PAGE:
Sorry Master, Economic Theory notwithstanding, it is beyond even my powers to 'encourage production' at those failing oil wells.

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mikepepler
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PostPosted: Tue Jul 08, 2008 10:14 pm    Post subject: Reply with quote

34% - is this a record?

I've just been meeting with some people about getting Transition Towns going in Rye, but although they are PO-aware, they don't seem to understand the urgency. Right now I'm thinking each week that goes by without acting makes change more difficult, but people here are worrying about depressing the townsfolk with news of the decline of civilisation, and wondering how many months it will be before we can screen a film.... meanwhile this is happening at Cantarell.....
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biffvernon



Joined: 24 Nov 2005
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PostPosted: Tue Jul 08, 2008 10:32 pm    Post subject: Reply with quote

Here's a piece to get up to speed with; background on Cantarell with recent update:
http://home.entouch.net/dmd/cantarell.htm
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SunnyJim



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PostPosted: Tue Jul 08, 2008 10:35 pm    Post subject: Reply with quote

You know Mike, I think thats true of some people on here too. For example discussion of efficient cars, and gas central heating etc etc....

I think it will be uneconomical to drive to a job 50 mile round trip MUCH sooner than we think.

No point in investing in more efficient central heating in my opinion. etc etc.

I'm thinking that it won't be long before I'm seeing horses and carts at the local veg market again!
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PaulS



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PostPosted: Wed Jul 09, 2008 8:56 am    Post subject: Reply with quote

mikepepler wrote:

I've just been meeting with some people about getting Transition Towns going in Rye, but although they are PO-aware, they don't seem to understand the urgency. Right now I'm thinking each week that goes by without acting makes change more difficult, but people here are worrying about depressing the townsfolk with news of the decline of civilisation, and wondering how many months it will be before we can screen a film....


My sentiment exactly!

The Transition movement seems to attract mainly 'environmentalists', i.e. people who are changing their lives already due to CC issues and who tend to have happy clappy attitude to solving problems. Unfortunately, that includes an attitude of 'not frightening the people' and being positive at all times.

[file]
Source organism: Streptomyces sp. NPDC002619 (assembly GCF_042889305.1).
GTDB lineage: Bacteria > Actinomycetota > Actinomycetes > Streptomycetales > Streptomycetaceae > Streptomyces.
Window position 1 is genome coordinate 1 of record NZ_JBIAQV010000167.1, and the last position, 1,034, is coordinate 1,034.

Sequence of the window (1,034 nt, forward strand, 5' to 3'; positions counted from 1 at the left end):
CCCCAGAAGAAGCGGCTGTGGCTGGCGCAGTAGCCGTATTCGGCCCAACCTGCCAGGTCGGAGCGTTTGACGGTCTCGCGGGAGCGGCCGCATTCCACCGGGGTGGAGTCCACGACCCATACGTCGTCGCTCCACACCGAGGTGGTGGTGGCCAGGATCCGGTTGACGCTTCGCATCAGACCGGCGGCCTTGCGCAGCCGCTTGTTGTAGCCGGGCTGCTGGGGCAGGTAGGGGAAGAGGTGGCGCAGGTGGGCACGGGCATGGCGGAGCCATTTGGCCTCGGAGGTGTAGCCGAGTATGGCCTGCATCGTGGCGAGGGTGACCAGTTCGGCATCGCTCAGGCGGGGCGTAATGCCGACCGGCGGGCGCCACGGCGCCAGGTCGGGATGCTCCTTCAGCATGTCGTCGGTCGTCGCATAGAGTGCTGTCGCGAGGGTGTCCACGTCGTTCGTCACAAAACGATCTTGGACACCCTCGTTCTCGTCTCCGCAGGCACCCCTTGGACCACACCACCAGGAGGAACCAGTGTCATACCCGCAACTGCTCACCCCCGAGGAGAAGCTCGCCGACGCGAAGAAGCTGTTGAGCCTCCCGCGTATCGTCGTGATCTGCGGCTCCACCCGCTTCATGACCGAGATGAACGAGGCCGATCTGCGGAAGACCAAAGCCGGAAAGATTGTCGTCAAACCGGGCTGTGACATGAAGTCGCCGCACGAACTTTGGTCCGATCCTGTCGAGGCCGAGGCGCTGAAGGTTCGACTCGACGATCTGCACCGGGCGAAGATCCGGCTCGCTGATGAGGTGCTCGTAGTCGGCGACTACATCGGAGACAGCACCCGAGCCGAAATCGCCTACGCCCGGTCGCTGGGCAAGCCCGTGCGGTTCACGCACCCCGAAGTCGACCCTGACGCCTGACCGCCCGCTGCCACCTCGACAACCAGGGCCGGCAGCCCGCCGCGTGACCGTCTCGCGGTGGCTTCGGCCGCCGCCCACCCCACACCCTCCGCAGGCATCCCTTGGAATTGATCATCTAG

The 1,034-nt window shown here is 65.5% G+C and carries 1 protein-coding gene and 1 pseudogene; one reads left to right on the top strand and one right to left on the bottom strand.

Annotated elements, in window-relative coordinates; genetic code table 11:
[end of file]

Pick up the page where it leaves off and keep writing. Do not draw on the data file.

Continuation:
That all has its place, but it does slow down awareness raising and ultimately, action. Having created a lifeboat of my own, I feel an obligation to let others know and allow them individually to take whatever steps they can to safeguard their own position, as well as organising a local community action in an attempt to increase local resilience.

Frustrating work!
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Joules



Joined: 24 Nov 2005
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PostPosted: Wed Jul 09, 2008 9:32 am    Post subject: Reply with quote

mikepepler wrote:
34% - is this a record?

I've just been meeting with some people about getting Transition Towns going in Rye, but although they are PO-aware, they don't seem to understand the urgency. Right now I'm thinking each week that goes by without acting makes change more difficult, but people here are worrying about depressing the townsfolk with news of the decline of civilisation, and wondering how many months it will be before we can screen a film.... meanwhile this is happening at Cantarell.....


If you want to pursue this Mike, there is now a South Eastern Transition Hub that could prove useful: http://southeasttransitioninitatives.ning.com/

As far as happy-clappy is concerned, I prefer to think of it as the carrot stage...
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biffvernon



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PostPosted: Wed Jul 09, 2008 12:52 pm    Post subject: Reply with quote

Well I'm involved in starting Transition Town Louth, and they don't come much more outspokingly doomerish than me Wink
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UndercoverElephant



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PostPosted: Wed Jul 09, 2008 12:59 pm    Post subject: Reply with quote

SunnyJim wrote:
You know Mike, I think thats true of some people on here too. For example discussion of efficient cars, and gas central heating etc etc....


Why does discussing gas central heating indicate that I don't understand the urgency? I'm discussing GCH because I'm selling my townhouse in order to buy a house that has a big garden. I know exactly how urgent it is. I desperately want to sell before the general public start realising what is going to happen. I reckon I've got about 3 months.